Since it’s impossible to spoil the delirium of Hail, Caesar!, I will reveal that in the film’s 1954, Communist screenwriters, none of them apparently out of work, hang around Malibu with a solemnly pedantic Professor Marcuse, who has been tutoring them in scientific Marxism. Whether the Coen brothers know that the real Herbert Marcuse was a charmingly waggish critic of all determinisms, economic included, I can’t say; but they’re certainly aware that by 1954, screenwriters who were members of the party, or even said to have been associated with it, were unemployable, and as likely to be found in Mexico City and London as Los Angeles.
The tangle grows more complex. It’s clear that Hail, Caesar! must be understood as a speculative fiction, which imagines a world where the blacklist never happened. At the same time, though, and in the same gesture, Hail, Caesar! operates as a sophisticated cultural history. Adopting an argument that Thom Andersen and Noel Burch set out in their 1996 documentary Red Hollywood, the Coens assume that Communists really did work their messages into all manner of studio productions, including pictures like The Robe—the screenplay for which was written, in part, by the Hollywood 10’s Albert Maltz.
I can think of two ways to solve this puzzle (two probably being the minimum required). First, maybe the Coens know perfectly well that the real Marcuse thought that artworks in late-capitalist society—movies, for example—could open potentially revolutionary thoughts and feelings but also shut them down. Given this back-and-forth dynamic, it makes sense to imagine Communists as both blacklisted and not blacklisted, defeated and triumphant. Or maybe, as an alternative solution, we can step back from the revue-like parade of wonderfully executed parodies in Hail, Caesar! and think about the frame story as a genre film in itself: a noir, obviously, starring Brolin as the tough-guy moralist. If you look at Hail, Caesar! that way, then of course Eddie Mannix has to contend with a Communist cell. That’s what the real Hollywood was making its noir heroes do, circa 1954.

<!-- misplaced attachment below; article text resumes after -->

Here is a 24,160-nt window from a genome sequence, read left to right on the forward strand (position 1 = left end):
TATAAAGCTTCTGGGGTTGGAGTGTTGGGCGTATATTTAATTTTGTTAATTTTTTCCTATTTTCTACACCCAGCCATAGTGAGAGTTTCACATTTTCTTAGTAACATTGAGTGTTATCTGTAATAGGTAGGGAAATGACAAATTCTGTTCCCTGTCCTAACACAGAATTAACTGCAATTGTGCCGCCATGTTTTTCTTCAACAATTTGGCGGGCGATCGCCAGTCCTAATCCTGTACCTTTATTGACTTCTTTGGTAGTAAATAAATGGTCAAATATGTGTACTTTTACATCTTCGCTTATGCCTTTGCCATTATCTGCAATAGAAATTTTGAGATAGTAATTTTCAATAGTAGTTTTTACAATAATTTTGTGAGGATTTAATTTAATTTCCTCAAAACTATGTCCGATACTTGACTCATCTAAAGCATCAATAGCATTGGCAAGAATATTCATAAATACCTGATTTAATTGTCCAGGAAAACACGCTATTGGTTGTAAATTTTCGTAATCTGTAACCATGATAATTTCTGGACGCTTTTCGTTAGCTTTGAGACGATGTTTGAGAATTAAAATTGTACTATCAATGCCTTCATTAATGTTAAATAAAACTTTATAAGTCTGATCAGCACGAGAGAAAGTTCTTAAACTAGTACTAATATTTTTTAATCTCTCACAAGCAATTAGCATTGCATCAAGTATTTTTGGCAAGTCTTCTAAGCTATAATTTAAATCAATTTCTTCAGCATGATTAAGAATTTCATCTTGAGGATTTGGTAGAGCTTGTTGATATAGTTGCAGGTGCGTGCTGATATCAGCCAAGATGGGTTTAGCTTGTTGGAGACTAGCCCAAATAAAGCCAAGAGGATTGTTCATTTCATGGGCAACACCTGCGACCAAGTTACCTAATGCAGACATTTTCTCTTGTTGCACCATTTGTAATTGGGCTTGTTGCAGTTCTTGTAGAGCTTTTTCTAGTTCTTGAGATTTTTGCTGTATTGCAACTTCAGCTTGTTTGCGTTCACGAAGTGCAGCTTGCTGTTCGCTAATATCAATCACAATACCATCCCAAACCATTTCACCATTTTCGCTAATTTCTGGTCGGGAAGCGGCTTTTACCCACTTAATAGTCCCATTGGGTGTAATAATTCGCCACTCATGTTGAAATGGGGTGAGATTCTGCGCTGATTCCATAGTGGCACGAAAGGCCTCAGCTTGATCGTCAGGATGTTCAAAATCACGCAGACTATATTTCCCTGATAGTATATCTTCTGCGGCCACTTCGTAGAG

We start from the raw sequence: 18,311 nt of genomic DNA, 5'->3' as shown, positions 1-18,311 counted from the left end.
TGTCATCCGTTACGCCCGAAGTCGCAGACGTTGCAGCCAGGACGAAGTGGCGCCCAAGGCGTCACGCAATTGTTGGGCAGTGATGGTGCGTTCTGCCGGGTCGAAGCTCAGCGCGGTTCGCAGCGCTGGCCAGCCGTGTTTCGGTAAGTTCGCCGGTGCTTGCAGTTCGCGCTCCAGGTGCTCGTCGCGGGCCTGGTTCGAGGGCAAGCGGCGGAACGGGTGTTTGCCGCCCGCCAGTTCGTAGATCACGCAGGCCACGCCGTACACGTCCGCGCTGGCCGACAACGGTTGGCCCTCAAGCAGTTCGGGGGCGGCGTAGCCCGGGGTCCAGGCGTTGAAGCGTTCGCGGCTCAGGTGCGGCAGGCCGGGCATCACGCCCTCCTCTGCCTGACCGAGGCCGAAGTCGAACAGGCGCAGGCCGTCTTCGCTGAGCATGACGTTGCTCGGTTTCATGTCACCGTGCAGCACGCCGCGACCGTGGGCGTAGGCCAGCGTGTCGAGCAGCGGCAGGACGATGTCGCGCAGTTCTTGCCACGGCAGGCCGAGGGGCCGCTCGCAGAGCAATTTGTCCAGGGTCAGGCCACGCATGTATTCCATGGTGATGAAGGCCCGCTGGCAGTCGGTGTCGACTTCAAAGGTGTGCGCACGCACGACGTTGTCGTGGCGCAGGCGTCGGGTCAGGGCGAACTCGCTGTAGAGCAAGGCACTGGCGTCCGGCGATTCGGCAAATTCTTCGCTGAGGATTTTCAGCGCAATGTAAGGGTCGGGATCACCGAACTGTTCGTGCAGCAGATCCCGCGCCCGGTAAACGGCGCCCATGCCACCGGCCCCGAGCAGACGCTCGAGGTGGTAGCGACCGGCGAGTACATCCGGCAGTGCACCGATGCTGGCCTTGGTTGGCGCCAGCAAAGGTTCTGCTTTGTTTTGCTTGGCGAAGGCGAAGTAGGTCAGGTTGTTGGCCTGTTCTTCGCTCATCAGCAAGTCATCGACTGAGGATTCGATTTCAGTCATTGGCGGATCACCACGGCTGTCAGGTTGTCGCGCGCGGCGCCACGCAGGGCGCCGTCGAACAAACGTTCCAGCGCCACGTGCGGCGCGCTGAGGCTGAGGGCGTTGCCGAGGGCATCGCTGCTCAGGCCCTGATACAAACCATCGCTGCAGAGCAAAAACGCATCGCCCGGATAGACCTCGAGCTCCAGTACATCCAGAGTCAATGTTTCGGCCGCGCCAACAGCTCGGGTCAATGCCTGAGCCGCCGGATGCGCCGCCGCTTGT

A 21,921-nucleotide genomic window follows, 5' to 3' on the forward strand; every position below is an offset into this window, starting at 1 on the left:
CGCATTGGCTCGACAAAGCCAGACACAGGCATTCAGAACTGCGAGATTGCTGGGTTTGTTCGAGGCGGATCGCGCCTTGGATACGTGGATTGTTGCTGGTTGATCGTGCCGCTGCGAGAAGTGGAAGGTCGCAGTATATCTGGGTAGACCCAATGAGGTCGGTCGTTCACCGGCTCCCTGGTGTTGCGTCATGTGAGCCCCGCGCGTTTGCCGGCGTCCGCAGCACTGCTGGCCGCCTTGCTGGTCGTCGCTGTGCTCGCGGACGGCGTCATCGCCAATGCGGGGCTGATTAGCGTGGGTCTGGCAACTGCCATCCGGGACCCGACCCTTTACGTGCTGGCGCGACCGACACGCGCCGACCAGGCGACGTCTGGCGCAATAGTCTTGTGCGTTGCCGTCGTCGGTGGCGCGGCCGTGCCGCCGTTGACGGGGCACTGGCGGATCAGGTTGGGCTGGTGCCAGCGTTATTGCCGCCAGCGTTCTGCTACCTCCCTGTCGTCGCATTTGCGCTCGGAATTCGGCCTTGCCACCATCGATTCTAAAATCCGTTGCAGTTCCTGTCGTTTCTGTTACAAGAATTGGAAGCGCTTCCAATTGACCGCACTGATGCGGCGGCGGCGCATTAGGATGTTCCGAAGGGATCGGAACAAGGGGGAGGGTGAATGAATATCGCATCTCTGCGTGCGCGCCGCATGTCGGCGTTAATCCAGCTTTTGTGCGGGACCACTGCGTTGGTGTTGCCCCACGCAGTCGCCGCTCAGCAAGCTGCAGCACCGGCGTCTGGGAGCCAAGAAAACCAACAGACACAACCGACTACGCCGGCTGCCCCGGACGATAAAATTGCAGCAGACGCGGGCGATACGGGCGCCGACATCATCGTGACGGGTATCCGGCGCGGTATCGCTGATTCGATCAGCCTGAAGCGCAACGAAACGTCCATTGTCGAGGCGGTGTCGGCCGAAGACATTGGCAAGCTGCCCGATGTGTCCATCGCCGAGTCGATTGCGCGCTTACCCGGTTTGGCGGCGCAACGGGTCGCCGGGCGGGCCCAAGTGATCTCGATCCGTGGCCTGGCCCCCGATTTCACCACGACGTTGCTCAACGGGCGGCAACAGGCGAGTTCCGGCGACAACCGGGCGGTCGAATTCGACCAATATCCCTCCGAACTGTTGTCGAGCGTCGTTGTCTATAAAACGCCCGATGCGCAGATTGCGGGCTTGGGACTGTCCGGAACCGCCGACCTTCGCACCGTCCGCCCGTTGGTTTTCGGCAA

Double vision? Triple vision? I’ve lost count of the implied perspectives in Hail, Caesar! All I know is that at the end, Mannix tries to click them into register, making his own little speech about accepting things as they are and getting on with your job. I can accept that advice when it comes from him: Eddie’s job is to manufacture amazing improbabilities. Whether revolutionary or not, they’re a world of fun.
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At once a family drama, landscape film, neorealist exposé, and ethnographic immersion, the remarkable debut feature Songs My Brothers Taught Me is a product of the four years that writer-director Chloé Zhao spent on the Pine Ridge reservation in South Dakota, getting to know some of its Lakota residents and gathering impressions of the texture of their lives. In outline, the film is simple: It’s the story of a sensitive, fatherless, bootlegging high-school student (John Reddy) who wants to leave the reservation with his college-bound girlfriend (Taysha Fuller) but is blocked, partly by adverse circumstances and partly by his reluctance to abandon his little sister (Jashaun St. John). In form and emotional tone, though, the film is exceptionally rich—by turns raw, dreamy, harsh, sensuous, touching, intimate, garrulous, and elliptical. An award winner at the American Indian and Red Nation film festivals, Songs My Brothers Taught Me has now had its theatrical premiere at Film Forum in New York.
Also new to theaters, and diametrically opposite, is Benjamin Dickinson’s Creative Control: a just slightly futuristic satire that takes place in a Brooklyn where the people are all professional hipsters, the apartments are all spanking new glass boxes with river views, and the relationships are all mediated—mostly on Lucite-slab smartphones that you hardly even see, but now, most excitingly, on eyeglasses that enable you to picture whatever you want and believe it’s real. Filmed in an immaculately chilly black-and-white that suits the theme, but scored with baroque and classical masterworks that nicely undercut the story’s techno supremacy, Creative Control is maybe a little too hip itself, too neat in design and gleaming on the surface. I stayed with it anyway. It’s a morality tale that Kubrick might have conceived as a lark.